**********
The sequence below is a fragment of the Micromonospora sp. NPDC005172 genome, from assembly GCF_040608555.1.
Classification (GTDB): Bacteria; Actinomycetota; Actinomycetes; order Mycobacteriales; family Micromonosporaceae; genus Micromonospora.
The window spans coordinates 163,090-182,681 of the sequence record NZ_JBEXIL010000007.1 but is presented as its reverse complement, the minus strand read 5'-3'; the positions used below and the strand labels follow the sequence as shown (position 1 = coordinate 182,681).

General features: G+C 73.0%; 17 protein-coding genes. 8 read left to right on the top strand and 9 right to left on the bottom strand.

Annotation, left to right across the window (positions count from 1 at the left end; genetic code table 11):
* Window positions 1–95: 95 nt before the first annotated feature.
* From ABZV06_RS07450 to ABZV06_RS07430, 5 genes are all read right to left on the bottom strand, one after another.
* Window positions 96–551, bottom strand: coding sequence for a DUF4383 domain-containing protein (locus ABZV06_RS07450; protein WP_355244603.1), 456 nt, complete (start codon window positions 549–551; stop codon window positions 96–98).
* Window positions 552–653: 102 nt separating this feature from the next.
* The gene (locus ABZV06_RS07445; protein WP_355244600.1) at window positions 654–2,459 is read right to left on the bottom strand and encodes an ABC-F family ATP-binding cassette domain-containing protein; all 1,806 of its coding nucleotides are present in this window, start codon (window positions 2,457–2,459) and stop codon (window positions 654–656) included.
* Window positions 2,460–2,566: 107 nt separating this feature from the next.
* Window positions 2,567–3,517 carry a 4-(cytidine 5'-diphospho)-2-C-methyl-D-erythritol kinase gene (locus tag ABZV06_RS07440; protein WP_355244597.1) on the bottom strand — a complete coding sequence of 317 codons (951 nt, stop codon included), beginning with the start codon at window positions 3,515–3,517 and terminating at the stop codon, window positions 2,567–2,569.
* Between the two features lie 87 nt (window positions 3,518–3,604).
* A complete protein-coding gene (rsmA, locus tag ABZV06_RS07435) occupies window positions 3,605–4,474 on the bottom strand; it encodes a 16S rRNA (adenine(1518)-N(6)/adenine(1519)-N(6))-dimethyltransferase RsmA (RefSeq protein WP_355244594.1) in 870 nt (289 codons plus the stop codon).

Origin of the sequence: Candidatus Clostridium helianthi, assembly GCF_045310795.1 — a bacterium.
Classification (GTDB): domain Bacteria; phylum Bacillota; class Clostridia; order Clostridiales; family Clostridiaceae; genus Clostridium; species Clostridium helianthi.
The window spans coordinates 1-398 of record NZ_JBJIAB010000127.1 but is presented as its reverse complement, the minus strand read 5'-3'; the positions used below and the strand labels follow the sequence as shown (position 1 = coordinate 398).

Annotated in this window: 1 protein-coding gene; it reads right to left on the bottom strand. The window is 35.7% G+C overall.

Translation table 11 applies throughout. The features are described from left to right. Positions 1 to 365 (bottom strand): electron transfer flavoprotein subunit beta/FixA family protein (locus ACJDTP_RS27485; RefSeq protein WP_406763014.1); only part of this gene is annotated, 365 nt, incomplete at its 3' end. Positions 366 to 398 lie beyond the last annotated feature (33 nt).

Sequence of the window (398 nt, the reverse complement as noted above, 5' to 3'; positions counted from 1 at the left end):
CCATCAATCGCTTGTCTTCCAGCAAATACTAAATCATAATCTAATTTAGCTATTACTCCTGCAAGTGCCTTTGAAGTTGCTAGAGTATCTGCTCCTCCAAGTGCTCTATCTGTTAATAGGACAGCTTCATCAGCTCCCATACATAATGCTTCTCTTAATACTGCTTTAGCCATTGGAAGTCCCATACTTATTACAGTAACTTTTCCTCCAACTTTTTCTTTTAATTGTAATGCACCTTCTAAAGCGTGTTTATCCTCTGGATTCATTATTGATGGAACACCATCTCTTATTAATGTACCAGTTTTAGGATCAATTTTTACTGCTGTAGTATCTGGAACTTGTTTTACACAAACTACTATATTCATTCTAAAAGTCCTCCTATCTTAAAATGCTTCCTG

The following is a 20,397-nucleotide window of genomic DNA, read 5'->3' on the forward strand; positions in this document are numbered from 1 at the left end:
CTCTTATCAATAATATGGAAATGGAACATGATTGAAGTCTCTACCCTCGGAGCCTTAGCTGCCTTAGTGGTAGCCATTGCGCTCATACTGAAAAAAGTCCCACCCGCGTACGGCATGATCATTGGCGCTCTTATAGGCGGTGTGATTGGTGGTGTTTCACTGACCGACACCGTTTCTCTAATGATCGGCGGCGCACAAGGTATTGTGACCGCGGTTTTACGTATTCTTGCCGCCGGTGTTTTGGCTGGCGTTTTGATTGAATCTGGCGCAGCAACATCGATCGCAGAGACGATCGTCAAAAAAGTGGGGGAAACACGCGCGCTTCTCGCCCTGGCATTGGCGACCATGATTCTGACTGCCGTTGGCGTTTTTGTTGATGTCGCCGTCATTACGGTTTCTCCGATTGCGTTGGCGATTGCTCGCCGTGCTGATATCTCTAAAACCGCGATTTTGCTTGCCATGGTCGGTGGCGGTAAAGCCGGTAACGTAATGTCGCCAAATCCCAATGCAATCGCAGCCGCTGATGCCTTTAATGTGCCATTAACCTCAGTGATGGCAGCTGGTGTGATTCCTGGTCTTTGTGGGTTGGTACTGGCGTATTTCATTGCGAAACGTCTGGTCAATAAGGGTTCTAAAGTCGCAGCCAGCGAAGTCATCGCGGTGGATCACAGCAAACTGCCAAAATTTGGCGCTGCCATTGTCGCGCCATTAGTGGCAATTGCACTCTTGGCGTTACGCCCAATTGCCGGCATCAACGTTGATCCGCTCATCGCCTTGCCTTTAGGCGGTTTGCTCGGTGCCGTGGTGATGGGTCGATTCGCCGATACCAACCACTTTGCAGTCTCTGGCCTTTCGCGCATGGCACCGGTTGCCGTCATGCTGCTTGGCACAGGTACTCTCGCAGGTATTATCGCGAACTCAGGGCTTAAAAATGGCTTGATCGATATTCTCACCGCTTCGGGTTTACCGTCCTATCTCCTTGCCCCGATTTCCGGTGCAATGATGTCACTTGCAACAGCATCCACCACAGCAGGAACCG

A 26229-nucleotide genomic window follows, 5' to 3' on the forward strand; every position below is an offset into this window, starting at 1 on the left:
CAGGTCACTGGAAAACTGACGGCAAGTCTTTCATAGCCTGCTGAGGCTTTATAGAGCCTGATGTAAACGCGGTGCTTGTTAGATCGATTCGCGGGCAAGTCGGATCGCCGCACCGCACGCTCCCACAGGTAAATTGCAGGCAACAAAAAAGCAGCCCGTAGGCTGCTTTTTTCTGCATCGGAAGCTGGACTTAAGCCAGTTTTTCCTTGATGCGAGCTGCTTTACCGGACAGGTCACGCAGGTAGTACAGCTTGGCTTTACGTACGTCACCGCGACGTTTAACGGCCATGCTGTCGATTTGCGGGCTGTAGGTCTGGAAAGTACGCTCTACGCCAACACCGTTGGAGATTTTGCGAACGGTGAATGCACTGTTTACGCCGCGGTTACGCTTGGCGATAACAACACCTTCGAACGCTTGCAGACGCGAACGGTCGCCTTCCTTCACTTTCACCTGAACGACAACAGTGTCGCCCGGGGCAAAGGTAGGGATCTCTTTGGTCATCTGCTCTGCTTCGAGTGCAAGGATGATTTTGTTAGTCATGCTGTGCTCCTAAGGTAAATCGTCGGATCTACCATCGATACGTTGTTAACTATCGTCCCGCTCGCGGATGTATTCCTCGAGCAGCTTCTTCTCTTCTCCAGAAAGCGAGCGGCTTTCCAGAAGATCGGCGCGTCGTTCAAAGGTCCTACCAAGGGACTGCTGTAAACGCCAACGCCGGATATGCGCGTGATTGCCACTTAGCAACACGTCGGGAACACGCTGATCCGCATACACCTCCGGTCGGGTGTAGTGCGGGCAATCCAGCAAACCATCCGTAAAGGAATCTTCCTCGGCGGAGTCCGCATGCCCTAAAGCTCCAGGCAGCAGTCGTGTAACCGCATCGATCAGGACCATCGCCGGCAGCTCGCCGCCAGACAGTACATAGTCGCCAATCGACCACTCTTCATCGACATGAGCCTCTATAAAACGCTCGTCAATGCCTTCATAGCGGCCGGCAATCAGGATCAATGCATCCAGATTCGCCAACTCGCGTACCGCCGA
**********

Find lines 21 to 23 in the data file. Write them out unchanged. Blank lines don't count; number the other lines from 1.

CCATCAATCGCTTGTCTTCCAGCAAATACTAAATCATAATCTAATTTAGCTATTACTCCTGCAAGTGCCTTTGAAGTTGCTAGAGTATCTGCTCCTCCAAGTGCTCTATCTGTTAATAGGACAGCTTCATCAGCTCCCATACATAATGCTTCTCTTAATACTGCTTTAGCCATTGGAAGTCCCATACTTATTACAGTAACTTTTCCTCCAACTTTTTCTTTTAATTGTAATGCACCTTCTAAAGCGTGTTTATCCTCTGGATTCATTATTGATGGAACACCATCTCTTATTAATGTACCAGTTTTAGGATCAATTTTTACTGCTGTAGTATCTGGAACTTGTTTTACACAAACTACTATATTCATTCTAAAAGTCCTCCTATCTTAAAATGCTTCCTG

The following is a 20,397-nucleotide window of genomic DNA, read 5'->3' on the forward strand; positions in this document are numbered from 1 at the left end:
CTCTTATCAATAATATGGAAATGGAACATGATTGAAGTCTCTACCCTCGGAGCCTTAGCTGCCTTAGTGGTAGCCATTGCGCTCATACTGAAAAAAGTCCCACCCGCGTACGGCATGATCATTGGCGCTCTTATAGGCGGTGTGATTGGTGGTGTTTCACTGACCGACACCGTTTCTCTAATGATCGGCGGCGCACAAGGTATTGTGACCGCGGTTTTACGTATTCTTGCCGCCGGTGTTTTGGCTGGCGTTTTGATTGAATCTGGCGCAGCAACATCGATCGCAGAGACGATCGTCAAAAAAGTGGGGGAAACACGCGCGCTTCTCGCCCTGGCATTGGCGACCATGATTCTGACTGCCGTTGGCGTTTTTGTTGATGTCGCCGTCATTACGGTTTCTCCGATTGCGTTGGCGATTGCTCGCCGTGCTGATATCTCTAAAACCGCGATTTTGCTTGCCATGGTCGGTGGCGGTAAAGCCGGTAACGTAATGTCGCCAAATCCCAATGCAATCGCAGCCGCTGATGCCTTTAATGTGCCATTAACCTCAGTGATGGCAGCTGGTGTGATTCCTGGTCTTTGTGGGTTGGTACTGGCGTATTTCATTGCGAAACGTCTGGTCAATAAGGGTTCTAAAGTCGCAGCCAGCGAAGTCATCGCGGTGGATCACAGCAAACTGCCAAAATTTGGCGCTGCCATTGTCGCGCCATTAGTGGCAATTGCACTCTTGGCGTTACGCCCAATTGCCGGCATCAACGTTGATCCGCTCATCGCCTTGCCTTTAGGCGGTTTGCTCGGTGCCGTGGTGATGGGTCGATTCGCCGATACCAACCACTTTGCAGTCTCTGGCCTTTCGCGCATGGCACCGGTTGCCGTCATGCTGCTTGGCACAGGTACTCTCGCAGGTATTATCGCGAACTCAGGGCTTAAAAATGGCTTGATCGATATTCTCACCGCTTCGGGTTTACCGTCCTATCTCCTTGCCCCGATTTCCGGTGCAATGATGTCACTTGCAACAGCATCCACCACAGCAGGAACCG